In this notebook, we will review the basics of TF Lite. The primary goal of this notebook is to describe two things:
1. How can you convert a TensorFlow model to TF Lite
2. How can you extract model architecture and weights from a TF Lite model
TensorFlow Lite is a set of tools to help developers run TensorFlow models on mobile, embedded, and IoT devices. It enables on-device machine learning inference with low latency and small binary size. It consists of two primary components.
Let’s look at the overall workflow of using TensorFlow Lite.
The workflow for using TensorFlow Lite involves the following steps:
Bring your own TensorFlow model, find a model online, or use a pre-trained model to drop in or retrain.
If you’re using a custom model, use the TensorFlow Lite converter and a few lines of Python to convert it to the TensorFlow Lite format.
Run your model on-device with the TensorFlow Lite interpreter, with APIs in many languages.
Use Google’s Model Optimization Toolkit to reduce your model’s size and increase its efficiency with minimal impact on accuracy.
Let’s answer the second bullet point with the first primary component. To convert a TensorFlow model to TFLITE, we use the TensorFlow Lite Converter. This will introduce optimizations to improve binary size and performance. The TF Lite Converter will create a TensorFlow Lite model (an optimized FlatBuffer format identified by the .tflite file extension).
It is recommended to use Google’s Python API to interact with the converter. Suppose you have trained a model in TensorFlow. You can save it as a _SavedModel _or a single HDF5 file through
## You should save it as a SavedModel by specifying save_format=‘tf’ tf.keras.Model.save(filepath, save_format=None)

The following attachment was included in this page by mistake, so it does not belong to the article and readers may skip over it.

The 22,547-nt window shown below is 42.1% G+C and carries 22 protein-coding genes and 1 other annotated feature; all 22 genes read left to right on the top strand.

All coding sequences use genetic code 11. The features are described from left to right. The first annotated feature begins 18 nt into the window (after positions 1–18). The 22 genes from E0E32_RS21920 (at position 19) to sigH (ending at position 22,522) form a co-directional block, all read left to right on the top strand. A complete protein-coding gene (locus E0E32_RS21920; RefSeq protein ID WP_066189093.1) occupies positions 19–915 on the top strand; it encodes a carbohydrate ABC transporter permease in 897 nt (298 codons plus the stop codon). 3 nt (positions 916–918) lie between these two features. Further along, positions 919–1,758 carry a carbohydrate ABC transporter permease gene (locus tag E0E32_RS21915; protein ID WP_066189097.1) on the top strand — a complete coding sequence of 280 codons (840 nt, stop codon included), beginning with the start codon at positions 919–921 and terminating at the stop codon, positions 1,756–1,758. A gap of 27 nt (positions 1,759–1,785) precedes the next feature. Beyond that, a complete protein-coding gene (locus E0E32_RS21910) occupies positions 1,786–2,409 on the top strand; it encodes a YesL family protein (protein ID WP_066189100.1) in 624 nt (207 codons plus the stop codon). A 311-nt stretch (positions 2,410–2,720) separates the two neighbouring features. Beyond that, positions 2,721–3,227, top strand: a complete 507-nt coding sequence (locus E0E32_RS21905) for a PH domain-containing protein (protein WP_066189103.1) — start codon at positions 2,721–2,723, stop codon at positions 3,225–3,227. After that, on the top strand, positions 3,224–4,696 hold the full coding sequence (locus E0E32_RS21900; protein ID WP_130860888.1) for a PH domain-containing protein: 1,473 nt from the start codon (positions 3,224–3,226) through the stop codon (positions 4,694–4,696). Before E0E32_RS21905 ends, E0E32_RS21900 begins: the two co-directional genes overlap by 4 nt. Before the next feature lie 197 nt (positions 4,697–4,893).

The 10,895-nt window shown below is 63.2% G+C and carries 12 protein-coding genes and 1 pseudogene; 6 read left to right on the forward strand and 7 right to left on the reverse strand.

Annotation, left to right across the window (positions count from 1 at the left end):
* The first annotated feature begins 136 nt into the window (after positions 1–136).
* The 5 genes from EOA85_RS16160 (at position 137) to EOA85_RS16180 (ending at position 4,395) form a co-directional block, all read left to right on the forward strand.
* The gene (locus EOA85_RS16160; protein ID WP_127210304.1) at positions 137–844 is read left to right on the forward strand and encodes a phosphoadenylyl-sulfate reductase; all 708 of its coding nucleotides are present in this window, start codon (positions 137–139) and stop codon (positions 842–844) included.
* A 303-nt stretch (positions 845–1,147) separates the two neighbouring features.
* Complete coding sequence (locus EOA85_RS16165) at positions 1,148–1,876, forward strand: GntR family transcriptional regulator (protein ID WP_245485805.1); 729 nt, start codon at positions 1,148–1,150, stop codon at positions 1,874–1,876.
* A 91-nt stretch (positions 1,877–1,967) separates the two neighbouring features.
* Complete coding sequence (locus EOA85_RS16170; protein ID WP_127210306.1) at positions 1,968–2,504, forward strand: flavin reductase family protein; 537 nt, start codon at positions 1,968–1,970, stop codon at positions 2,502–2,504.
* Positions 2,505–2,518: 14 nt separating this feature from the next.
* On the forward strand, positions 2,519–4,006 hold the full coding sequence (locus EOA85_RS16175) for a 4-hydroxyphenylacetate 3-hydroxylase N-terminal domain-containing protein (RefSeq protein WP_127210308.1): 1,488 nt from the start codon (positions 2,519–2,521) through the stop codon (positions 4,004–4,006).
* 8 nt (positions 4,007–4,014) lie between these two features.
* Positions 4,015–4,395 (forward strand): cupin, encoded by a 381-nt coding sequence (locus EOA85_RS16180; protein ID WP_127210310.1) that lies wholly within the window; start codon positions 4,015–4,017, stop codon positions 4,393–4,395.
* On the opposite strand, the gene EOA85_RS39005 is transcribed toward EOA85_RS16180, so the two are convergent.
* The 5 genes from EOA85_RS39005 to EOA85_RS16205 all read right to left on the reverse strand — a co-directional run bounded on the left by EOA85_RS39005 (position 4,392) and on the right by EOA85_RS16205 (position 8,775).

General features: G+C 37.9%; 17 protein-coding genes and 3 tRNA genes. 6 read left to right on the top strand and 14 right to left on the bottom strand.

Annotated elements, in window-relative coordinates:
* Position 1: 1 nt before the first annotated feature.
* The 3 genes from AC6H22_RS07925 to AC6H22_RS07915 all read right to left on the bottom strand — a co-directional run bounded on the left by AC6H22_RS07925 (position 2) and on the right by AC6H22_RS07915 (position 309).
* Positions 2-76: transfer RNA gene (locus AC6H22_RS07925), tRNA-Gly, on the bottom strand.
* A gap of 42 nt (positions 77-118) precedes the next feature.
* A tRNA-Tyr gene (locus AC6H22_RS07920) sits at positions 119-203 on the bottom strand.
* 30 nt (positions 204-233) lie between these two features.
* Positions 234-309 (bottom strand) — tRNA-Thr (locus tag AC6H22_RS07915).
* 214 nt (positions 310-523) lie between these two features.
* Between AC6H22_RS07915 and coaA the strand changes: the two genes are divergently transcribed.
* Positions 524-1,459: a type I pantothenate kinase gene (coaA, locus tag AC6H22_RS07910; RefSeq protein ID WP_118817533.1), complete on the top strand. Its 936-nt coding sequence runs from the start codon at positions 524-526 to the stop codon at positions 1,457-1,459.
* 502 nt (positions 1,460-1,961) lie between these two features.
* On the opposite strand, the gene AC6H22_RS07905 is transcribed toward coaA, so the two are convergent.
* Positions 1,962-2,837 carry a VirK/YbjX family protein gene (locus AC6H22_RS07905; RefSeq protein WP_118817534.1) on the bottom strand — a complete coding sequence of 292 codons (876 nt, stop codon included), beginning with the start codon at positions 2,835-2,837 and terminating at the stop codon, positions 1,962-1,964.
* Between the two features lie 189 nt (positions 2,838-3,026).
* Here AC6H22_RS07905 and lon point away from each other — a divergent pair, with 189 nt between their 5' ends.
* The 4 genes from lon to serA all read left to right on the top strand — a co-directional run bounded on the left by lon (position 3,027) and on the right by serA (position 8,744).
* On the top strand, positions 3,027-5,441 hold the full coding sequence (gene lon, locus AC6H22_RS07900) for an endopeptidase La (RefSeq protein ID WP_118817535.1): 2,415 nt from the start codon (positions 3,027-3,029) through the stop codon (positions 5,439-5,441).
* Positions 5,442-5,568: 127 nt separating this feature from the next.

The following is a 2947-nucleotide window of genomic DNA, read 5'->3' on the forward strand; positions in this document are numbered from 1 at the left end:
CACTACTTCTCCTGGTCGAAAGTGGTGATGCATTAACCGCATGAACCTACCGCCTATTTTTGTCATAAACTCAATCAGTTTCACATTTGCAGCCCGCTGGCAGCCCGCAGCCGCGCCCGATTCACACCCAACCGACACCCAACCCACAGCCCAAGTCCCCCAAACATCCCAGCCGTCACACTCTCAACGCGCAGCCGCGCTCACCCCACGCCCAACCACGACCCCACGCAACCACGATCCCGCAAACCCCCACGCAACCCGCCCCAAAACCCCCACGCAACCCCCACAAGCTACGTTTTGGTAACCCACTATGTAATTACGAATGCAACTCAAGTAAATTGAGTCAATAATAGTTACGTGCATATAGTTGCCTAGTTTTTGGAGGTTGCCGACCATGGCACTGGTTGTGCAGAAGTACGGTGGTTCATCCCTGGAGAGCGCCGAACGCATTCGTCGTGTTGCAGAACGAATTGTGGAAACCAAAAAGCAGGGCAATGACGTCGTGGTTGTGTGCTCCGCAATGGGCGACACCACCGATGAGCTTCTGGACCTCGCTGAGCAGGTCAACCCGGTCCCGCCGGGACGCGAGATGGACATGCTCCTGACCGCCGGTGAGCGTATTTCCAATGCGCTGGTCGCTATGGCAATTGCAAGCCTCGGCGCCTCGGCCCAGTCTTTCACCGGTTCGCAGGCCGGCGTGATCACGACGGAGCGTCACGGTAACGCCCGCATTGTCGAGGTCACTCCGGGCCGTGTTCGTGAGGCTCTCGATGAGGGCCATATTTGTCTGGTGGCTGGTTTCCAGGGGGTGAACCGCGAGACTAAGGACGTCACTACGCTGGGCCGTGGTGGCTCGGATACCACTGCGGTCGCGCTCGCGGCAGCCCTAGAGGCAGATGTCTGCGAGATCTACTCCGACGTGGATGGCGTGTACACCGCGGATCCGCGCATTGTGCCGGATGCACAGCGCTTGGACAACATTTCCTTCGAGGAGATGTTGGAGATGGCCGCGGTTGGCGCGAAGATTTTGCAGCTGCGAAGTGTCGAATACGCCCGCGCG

Now that you have a SavedModel, you can convert it as follows:
import tensorflow as tf ## Convert the model converter = tf.lite.TFLiteConverter.from_saved_model(saved_model_dir) ## path to the SavedModel directory tflite_model = converter.convert() ## Save the model. with open(‘model.tflite’, ‘wb’) as f: f.write(tflite_model)
You can find more details about from_saved_model() here.
#deep-learning #tensorflow #developer #python
I have not created the Object Detection model, I have just merely cloned Google’s Tensor Flow Lite model and followed their Raspberry Pi Tutorial which they talked about in the Readme! You don’t need to use this article if you understand everything from the Readme. I merely talk about what I did!
I have used a Raspberry Pi 3 Model B and PI Camera Board (3D printed a case for camera board). **I had this connected before starting and did not include this in the 90 minutes **(plenty of YouTube videos showing how to do this depending on what Pi model you have. I used a video like this a while ago!)
I have used my Apple Macbook which is Linux at heart and so is the Raspberry Pi. By using Apple you don’t need to install any applications to interact with the Raspberry Pi, but on Windows you do (I will explain where to go in the article if you use windows)
#raspberry-pi #object-detection #raspberry-pi-camera #tensorflow-lite #tensorflow #tensorflow lite object detection using raspberry pi and pi camera